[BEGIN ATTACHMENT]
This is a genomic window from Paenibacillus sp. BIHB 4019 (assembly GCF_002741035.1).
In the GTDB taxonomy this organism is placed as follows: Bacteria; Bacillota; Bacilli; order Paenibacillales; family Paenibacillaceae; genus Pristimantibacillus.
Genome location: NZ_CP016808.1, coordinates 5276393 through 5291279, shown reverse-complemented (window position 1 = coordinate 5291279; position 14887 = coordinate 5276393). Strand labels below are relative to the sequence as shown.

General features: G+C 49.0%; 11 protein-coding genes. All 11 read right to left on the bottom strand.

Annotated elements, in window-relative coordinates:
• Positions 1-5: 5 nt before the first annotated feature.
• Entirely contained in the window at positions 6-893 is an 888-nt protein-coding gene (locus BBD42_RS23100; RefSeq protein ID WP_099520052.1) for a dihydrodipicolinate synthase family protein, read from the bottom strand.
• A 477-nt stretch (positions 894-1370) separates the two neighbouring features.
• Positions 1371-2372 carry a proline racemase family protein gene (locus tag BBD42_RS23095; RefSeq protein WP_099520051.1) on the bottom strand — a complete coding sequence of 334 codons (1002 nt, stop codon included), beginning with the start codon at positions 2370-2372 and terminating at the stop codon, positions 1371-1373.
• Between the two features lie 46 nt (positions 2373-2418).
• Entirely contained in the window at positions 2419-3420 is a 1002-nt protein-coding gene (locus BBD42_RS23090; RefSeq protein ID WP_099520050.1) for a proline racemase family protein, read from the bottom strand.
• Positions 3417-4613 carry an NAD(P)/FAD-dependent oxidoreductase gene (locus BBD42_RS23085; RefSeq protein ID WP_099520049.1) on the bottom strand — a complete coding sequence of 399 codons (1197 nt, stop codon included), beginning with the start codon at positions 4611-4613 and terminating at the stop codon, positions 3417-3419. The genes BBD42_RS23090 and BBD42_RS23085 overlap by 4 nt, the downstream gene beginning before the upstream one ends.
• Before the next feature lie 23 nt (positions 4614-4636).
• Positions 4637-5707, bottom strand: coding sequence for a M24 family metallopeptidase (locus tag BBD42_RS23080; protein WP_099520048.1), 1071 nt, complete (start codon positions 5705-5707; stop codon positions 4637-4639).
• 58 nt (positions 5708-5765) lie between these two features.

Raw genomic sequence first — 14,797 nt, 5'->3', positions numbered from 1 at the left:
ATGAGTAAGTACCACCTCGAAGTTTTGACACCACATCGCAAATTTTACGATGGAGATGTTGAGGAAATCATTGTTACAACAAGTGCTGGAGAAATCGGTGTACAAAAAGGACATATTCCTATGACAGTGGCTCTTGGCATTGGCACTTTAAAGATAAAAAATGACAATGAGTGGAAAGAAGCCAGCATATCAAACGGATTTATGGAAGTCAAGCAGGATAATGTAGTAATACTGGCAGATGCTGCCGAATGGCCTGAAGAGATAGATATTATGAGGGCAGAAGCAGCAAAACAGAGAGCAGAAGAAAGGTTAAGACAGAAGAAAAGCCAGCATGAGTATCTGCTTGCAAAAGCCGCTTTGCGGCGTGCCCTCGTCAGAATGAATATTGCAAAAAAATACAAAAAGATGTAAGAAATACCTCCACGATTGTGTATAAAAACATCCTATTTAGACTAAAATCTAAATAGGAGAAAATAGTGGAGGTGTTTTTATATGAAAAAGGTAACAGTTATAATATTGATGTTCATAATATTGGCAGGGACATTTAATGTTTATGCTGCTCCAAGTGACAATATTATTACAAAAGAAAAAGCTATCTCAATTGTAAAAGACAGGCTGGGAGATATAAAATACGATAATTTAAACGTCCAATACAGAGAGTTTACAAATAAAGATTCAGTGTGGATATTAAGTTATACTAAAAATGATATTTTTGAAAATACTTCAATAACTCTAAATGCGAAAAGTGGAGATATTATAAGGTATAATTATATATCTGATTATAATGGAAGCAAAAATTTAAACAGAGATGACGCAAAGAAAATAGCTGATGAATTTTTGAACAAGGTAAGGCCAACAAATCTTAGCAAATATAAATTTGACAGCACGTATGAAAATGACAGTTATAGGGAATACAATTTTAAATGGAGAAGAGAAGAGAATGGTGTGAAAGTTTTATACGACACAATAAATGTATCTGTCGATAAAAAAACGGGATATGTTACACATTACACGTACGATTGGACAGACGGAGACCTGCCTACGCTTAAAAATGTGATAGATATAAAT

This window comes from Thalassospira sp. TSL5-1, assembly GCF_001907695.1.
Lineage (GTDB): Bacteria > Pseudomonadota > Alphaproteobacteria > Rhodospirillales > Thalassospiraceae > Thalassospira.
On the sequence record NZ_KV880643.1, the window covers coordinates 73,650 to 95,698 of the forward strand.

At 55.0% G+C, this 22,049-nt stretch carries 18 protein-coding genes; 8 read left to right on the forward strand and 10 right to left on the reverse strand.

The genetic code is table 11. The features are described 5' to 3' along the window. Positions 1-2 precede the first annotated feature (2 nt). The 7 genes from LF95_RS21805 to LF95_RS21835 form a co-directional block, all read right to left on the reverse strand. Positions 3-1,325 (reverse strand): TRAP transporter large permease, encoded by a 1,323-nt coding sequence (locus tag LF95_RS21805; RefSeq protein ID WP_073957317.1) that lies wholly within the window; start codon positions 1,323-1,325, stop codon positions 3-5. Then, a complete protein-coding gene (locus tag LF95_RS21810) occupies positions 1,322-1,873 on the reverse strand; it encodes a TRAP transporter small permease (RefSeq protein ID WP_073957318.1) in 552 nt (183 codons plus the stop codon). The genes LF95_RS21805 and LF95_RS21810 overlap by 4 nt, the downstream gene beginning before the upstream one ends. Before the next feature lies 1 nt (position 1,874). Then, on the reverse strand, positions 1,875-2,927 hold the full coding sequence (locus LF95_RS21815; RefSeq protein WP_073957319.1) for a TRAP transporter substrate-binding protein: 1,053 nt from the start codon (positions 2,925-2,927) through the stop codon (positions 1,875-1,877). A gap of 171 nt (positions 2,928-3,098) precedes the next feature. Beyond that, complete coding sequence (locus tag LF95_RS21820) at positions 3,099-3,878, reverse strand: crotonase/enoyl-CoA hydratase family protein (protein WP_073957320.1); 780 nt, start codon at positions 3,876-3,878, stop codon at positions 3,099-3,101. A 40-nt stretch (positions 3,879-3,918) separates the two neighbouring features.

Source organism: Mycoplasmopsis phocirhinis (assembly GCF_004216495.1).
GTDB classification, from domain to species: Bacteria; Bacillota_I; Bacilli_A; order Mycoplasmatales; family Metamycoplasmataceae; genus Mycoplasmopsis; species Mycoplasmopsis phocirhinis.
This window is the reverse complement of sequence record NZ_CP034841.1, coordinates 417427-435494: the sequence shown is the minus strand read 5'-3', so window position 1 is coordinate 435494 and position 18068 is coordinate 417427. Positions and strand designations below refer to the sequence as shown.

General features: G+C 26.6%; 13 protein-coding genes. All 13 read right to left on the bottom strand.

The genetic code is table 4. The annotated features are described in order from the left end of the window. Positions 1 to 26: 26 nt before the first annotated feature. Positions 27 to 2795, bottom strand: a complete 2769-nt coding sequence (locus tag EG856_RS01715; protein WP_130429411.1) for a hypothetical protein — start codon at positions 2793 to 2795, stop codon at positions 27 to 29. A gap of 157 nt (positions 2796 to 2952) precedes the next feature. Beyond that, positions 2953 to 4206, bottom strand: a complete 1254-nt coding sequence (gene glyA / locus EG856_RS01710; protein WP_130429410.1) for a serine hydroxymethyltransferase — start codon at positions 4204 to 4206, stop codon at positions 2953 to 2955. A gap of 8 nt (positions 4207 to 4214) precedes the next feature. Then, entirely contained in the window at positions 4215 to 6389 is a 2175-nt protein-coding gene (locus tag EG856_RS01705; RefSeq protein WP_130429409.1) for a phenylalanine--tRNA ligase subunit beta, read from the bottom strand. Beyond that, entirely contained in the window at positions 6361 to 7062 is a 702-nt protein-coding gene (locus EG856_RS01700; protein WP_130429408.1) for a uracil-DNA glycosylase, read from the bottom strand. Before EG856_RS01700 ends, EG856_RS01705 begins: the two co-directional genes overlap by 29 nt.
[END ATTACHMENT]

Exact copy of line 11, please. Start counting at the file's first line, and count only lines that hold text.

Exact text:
• Entirely contained in the window at positions 2419-3420 is a 1002-nt protein-coding gene (locus BBD42_RS23090; RefSeq protein ID WP_099520050.1) for a proline racemase family protein, read from the bottom strand.